guys,
what do you do when you think/feel your progress has flat-lined for a while? listen to great records? plunk away on the piano anyway? find a good teacher or watch someone else much better than yourself....

certainly, different things work for different people. just wondering what some of you have a done to stay inspired, and reached your impressive levels of proficiency.  

any jazz oriented motivating resources out there on the web will also appreciated.
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i will either:

a.  take a break from practicing for a few days or a week.
b.  take a break from what i have been practicing and look at something competely different.

it's always good to give your brain a rest on a particular subject.  if you feel like the whole thing has flatlined, then it might be time to take a small break.  this is not an excuse to take a break all of the time.  once in a while it's needed, though.  your brain can do a lot of improving away from the instrument.  for instance, the other morning i learned this james p. johnson tune and played it at a gig later that night.  it went alright, but, i definitely needed to do some work on it.  well, i actually didn't play the thing for like 3 days after that.  when i came to play it, it was tons better.  i think this is due to the fact that my brain had time to process the information.  i know nothing about neuroscience, but it seems logical that this would occur.

i think in general practice,  it is good to rotate what you cover.  so, monday, you shed voice leading.  tuesday you transcribe.  wednesday you work on octave lines.  thursday back to voice leading.  friday transcription.....etc.  of course..........i tend to transcribe everyday, but with everything else, i rotate.  this helps keep me motivated, and maybe it will work for you.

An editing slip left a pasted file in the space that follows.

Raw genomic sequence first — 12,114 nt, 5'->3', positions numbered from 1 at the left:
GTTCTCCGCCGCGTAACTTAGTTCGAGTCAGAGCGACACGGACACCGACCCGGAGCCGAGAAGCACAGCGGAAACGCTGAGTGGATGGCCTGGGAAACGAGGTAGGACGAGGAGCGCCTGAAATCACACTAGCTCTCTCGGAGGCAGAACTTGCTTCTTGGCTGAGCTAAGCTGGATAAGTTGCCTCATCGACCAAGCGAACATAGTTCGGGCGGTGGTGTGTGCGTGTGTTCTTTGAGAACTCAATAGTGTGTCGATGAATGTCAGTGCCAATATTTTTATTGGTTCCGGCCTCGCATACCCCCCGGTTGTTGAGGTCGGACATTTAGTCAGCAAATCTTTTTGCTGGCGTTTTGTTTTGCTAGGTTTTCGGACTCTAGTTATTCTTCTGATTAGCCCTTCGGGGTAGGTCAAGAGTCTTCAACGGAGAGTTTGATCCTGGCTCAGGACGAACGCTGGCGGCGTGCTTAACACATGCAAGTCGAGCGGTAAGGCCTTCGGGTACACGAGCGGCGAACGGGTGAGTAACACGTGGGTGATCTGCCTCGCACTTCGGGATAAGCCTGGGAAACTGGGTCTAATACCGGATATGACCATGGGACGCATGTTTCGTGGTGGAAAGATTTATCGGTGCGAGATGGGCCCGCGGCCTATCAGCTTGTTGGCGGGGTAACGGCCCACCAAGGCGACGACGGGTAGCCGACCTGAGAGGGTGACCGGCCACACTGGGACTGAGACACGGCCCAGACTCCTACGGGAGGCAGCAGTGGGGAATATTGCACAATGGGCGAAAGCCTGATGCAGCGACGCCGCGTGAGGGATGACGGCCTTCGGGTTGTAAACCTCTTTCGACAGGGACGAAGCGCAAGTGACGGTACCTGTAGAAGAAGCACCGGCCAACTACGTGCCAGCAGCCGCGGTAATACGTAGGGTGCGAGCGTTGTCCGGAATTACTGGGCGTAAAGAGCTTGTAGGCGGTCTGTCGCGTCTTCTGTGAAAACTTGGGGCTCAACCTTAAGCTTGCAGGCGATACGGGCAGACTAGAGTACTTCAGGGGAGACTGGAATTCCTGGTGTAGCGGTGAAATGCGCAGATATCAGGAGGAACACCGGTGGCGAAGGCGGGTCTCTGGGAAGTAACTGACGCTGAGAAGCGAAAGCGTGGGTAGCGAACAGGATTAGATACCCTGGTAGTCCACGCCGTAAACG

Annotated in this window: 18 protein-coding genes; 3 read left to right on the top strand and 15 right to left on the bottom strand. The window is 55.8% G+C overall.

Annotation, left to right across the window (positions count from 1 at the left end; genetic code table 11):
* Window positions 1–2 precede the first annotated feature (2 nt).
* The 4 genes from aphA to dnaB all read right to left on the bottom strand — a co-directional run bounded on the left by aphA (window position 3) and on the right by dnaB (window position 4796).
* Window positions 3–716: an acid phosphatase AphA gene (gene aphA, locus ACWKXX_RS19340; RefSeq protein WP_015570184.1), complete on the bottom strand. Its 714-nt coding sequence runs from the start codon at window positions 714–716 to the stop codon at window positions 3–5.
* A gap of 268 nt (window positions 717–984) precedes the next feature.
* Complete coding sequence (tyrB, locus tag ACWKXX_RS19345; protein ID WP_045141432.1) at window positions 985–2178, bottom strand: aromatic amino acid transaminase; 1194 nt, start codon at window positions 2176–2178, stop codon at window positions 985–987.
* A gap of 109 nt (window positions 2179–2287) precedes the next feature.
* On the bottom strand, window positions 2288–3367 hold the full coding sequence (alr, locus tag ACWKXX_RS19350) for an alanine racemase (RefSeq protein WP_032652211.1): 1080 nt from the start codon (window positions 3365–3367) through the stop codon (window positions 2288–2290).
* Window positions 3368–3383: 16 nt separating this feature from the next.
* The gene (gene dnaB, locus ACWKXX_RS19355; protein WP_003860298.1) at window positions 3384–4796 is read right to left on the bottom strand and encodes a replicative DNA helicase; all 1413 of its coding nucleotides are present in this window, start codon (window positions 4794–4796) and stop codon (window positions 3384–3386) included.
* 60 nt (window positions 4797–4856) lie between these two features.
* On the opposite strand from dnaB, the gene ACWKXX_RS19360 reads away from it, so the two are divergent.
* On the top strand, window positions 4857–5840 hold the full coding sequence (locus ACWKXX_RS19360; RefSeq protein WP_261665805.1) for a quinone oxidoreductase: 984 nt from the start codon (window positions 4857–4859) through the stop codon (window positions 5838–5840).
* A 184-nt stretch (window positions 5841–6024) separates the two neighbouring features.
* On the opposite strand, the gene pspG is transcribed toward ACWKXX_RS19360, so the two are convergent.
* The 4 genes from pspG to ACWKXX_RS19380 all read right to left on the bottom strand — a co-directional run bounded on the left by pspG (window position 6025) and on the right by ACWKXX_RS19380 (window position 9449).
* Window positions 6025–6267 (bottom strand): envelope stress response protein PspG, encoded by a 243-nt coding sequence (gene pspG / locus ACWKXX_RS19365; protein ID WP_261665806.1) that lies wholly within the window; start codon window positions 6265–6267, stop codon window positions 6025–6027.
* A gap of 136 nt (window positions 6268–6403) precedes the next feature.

i find it helpful to "take a vacation" away from the piano for a spell. absence does make the heart grow fonder, so when you get back to the ivories, you tend to enjoy it & are grateful for the skills that you do have more. it's a  relativity thing. also our "flat-lined" place is more than likely well ahead of many players who would love to trade places with us. we're our own worse critics.

there are definitey exercises well worth working on. i for example really like w-i-d-e (over one octave) voicings in the same hand. they sound so neato.
could you tell more about those w-i-d-e voicings?
i like doing that with dominant chords:

bb7 = ab,d,g,bb or ab, d, bb or ab,d,c,g,bb

or, combined with the lh, you could have, for f7:

lh:  f, eb, a  rh: eb, ab, d, f
"     "   "         rh: eb, ab, b, d, f
"  "     "          rh: eb, a, b, d, f
for example in rh: 7 5 b9 / +9 1 +11 / 1 6 +9 / b9 6 b9 3  
in these individual examples the lh could be 1 7 3. you'll notice the voicing in the first three examples is a m6 & a tritone.

here's one i like...lh. g c e a         rh. d g b e
                       (5 1 3 6)           (9 5 m7 3)

of course both hands don't have to be wide.
darn! i forgot to hit "force message formatting". grrr.
thanks guys! i am taking a trip in the next couple of days, that will surely be a good break from the ivories!
saw mccoy tyner perform tonight (sat 5 ft. from the piano) - fabulous.
that got me re-energized!
guys,
what do you do when you think/feel your progress has flat-lined for a while? listen to great records? plunk away on the piano anyway? find a good teacher or watch someone else much better than yourself....

certainly, different things work for different people. just wondering what some of you have a done to stay inspired, and reached your impressive levels of proficiency.  

any jazz oriented motivating resources out there on the web will also appreciated.
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